In my first year of teaching at SLA — which was my first year of teaching in my own classroom — a student asked me, “do you love us?”
The question gave me pause. This was a student in the crankiest class I taught that year (hello, Fire Stream, class of 2010) and it seemed, for a moment, that the query might be a trick. But I still knew the answer in my heart.
“Yes, of course I love you.”
The student wasn’t buying it. “What? You lyin’. We really annoy you in our class.”
Zac Chase, who was listening in, came to the rescue here: “You mean you’ve never been driven crazy by somebody you love?”
It was only a couple of years in that I came to realize how truly rare this conversation was at the high school level. Love exists between young children and their parents, with teachers serving as proxy; as those children become adolescents, the definition of love shifts towards romance. Our popular portrayals of “I love you” further narrow our understanding of the experience — with our heads full of images of (straight, white) couples in joy or anguish, we lose contact with the universal experience that love can be.
And yet. I am lucky — beyond lucky — to work at SLA. What I have witnessed here has helped expand my understanding of what love is and how it can save us.
When a student carries a friend in a cast down the stairs during a fire drill, that’s love.
When an entire advisory turns out for the funeral of a parent, that’s love.
When a teacher takes a student into their own home so they will make it to graduation, that’s love.
And when we feel concern, fear, even terror about the changing political landscape, our love for each other is not just comfort or safety, but an act of resistance against the forces that would prefer to see us tear each other down in hate rather than lift each other up.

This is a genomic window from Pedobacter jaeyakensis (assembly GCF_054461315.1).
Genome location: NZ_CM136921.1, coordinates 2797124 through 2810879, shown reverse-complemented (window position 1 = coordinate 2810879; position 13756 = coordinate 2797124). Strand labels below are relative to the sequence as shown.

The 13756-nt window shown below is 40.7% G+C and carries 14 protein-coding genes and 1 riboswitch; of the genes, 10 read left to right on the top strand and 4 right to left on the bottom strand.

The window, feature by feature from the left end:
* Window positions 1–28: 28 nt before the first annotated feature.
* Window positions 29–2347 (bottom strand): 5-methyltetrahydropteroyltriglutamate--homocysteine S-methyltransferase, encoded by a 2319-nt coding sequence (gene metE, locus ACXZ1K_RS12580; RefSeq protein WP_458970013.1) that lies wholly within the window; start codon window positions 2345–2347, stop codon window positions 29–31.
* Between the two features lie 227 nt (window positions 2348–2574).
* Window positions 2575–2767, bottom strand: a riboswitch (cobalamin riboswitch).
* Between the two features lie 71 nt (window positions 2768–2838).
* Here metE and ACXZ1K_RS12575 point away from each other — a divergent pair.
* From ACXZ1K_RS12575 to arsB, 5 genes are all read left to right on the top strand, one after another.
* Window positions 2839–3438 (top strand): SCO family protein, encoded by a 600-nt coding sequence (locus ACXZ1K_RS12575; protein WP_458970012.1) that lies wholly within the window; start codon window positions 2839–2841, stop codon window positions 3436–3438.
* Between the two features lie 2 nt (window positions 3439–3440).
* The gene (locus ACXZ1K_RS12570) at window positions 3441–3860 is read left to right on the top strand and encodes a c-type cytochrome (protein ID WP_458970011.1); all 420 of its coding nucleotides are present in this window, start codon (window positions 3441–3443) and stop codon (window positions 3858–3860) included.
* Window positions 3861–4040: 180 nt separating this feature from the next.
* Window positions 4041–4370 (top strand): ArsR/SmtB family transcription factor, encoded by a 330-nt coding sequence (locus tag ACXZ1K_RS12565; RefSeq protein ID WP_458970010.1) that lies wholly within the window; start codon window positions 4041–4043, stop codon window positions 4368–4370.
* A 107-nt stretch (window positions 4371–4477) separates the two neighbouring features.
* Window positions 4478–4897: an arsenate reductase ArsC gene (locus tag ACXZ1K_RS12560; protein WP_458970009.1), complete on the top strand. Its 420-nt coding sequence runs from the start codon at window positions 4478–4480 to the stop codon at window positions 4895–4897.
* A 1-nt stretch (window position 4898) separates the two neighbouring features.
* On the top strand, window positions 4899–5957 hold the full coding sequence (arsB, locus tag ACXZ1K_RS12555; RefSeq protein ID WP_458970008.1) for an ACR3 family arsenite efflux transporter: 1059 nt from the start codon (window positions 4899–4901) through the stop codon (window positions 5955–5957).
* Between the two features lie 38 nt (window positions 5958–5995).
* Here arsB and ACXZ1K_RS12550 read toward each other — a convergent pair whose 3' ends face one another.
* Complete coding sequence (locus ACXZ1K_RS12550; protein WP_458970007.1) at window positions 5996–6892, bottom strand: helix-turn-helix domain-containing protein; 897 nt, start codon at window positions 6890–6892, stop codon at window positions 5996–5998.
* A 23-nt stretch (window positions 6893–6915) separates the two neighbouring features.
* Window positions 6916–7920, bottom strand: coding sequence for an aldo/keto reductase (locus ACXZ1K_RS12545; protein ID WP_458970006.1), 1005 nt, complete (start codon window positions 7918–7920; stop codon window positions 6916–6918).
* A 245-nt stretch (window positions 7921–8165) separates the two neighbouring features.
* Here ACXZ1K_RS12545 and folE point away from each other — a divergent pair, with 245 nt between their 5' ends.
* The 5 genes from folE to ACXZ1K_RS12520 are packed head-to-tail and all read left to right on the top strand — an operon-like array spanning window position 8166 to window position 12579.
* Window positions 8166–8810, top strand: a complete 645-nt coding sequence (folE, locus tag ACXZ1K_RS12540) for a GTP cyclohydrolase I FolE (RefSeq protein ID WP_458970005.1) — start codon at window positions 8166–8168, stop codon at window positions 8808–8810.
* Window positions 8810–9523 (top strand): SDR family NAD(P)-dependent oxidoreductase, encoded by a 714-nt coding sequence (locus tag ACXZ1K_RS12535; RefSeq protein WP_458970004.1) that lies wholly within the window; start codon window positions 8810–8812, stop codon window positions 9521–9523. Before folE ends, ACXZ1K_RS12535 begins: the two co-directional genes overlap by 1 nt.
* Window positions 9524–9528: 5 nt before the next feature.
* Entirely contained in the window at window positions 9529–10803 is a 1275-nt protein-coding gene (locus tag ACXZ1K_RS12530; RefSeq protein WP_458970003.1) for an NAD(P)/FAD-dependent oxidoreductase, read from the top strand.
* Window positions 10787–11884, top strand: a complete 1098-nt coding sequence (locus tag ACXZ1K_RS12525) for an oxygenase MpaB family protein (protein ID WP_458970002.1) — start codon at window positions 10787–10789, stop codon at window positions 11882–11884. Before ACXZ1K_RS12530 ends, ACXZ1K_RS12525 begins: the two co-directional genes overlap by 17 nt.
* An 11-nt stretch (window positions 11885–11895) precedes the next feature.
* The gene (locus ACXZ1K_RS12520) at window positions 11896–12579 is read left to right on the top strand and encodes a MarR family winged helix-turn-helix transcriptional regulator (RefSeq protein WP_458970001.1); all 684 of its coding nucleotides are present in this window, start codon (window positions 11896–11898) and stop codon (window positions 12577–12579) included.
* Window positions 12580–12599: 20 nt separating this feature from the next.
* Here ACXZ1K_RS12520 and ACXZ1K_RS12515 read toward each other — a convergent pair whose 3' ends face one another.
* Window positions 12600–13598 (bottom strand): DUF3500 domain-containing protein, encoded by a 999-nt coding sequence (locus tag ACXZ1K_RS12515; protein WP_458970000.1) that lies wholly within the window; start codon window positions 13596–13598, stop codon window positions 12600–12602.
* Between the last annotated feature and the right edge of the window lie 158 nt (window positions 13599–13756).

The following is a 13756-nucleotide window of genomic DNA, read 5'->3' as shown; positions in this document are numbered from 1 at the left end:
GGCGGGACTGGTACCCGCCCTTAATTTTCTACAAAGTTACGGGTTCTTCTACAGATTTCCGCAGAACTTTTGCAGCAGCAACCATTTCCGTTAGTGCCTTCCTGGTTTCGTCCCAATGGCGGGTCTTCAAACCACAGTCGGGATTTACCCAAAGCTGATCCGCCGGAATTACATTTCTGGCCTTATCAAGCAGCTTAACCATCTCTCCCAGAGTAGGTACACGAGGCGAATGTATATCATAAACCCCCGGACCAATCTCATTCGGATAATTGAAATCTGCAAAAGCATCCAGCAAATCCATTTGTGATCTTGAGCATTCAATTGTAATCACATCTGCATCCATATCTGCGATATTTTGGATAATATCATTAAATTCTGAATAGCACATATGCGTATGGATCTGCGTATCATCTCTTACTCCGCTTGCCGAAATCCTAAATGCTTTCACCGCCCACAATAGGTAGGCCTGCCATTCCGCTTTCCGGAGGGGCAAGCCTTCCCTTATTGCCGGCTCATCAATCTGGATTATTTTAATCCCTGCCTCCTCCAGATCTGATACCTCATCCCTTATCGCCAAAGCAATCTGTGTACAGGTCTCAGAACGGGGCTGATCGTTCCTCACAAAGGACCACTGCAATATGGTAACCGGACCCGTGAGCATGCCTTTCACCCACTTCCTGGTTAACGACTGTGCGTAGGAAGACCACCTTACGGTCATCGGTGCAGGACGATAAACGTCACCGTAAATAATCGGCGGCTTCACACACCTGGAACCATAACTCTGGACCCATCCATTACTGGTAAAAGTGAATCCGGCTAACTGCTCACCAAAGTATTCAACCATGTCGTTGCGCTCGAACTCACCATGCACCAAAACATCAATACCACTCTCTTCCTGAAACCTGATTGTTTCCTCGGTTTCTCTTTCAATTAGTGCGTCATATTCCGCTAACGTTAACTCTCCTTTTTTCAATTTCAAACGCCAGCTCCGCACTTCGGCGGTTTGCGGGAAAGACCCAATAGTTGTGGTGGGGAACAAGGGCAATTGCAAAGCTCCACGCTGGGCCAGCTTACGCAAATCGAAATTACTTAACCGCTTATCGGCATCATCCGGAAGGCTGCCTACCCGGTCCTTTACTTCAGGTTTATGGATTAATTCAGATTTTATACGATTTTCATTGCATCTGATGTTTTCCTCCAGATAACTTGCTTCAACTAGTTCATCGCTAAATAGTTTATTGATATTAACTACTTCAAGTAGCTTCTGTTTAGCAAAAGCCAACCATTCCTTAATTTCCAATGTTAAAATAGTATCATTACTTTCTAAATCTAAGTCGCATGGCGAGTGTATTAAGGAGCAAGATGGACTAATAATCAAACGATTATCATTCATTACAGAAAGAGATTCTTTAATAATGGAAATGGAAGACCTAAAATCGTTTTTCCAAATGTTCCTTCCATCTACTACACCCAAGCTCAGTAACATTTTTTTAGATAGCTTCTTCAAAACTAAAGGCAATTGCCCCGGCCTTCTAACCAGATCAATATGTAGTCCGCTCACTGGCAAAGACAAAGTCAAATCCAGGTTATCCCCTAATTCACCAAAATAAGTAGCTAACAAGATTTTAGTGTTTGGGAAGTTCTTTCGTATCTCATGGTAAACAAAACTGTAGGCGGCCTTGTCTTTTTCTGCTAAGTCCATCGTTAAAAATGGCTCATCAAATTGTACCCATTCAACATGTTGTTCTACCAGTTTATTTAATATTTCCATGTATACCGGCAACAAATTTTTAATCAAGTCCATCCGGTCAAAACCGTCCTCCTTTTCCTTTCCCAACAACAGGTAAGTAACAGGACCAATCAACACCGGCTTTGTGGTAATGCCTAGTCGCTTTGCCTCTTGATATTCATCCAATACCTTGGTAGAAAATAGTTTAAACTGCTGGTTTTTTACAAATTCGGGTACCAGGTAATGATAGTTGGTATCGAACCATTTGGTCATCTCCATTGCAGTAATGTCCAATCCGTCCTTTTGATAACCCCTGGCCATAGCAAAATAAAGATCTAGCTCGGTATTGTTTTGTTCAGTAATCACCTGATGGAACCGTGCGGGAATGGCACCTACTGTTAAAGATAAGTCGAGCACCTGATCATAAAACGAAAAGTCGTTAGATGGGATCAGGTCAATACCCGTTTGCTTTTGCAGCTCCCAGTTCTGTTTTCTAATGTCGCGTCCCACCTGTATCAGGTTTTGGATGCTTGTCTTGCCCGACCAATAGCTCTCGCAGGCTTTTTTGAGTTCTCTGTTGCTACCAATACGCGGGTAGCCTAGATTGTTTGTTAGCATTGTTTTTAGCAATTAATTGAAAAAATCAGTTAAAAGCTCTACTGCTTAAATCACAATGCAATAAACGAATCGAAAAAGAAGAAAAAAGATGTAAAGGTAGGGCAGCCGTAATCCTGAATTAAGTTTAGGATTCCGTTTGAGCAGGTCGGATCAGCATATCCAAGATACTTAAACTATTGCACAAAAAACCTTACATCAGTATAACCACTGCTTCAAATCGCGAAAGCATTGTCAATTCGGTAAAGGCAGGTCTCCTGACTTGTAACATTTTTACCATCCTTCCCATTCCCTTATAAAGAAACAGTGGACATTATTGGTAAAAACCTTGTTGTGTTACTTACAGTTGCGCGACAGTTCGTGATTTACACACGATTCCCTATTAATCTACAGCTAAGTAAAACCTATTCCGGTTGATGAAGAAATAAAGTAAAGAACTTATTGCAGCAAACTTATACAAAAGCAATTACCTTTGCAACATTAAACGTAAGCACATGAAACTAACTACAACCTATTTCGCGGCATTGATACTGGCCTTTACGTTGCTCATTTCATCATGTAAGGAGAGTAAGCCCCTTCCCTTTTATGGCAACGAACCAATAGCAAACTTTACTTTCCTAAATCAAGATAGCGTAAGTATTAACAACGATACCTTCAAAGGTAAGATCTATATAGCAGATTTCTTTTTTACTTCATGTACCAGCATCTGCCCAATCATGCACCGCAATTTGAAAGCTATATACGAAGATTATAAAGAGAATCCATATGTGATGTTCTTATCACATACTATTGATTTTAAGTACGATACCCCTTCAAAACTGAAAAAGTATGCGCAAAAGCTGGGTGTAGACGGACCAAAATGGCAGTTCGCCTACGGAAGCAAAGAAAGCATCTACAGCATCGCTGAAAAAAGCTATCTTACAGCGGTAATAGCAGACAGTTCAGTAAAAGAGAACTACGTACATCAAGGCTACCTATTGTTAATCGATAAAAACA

Late in the evening of election night — but long before the results were made official — a question formed in my head: What are we going to say to the kids tomorrow?
That question lead to a few lines of text, which then became a collective letter that SLA teachers composed between midnight and 7AM the next morning. We got to school early, wrote it out on poster paper, and made photocopies for every teacher to read out loud at the start of first period.
These actions saved me that day, and it brought strength to many teachers (perhaps even more than the students).
At the end of the next day, I had a chance to debrief a bit with my advisory. I had to tell them: It’s not every teaching staff that would start a letter with “to our school family” and sign off with “love.”
And yet, I’ve been hearing and seeing expressions of love more than ever since last week. Not just in my building, or in my house, but all over this fine city.
There are some dark times ahead. But it is the dark moments that make love the most precious, the most essential. Let’s not lose that.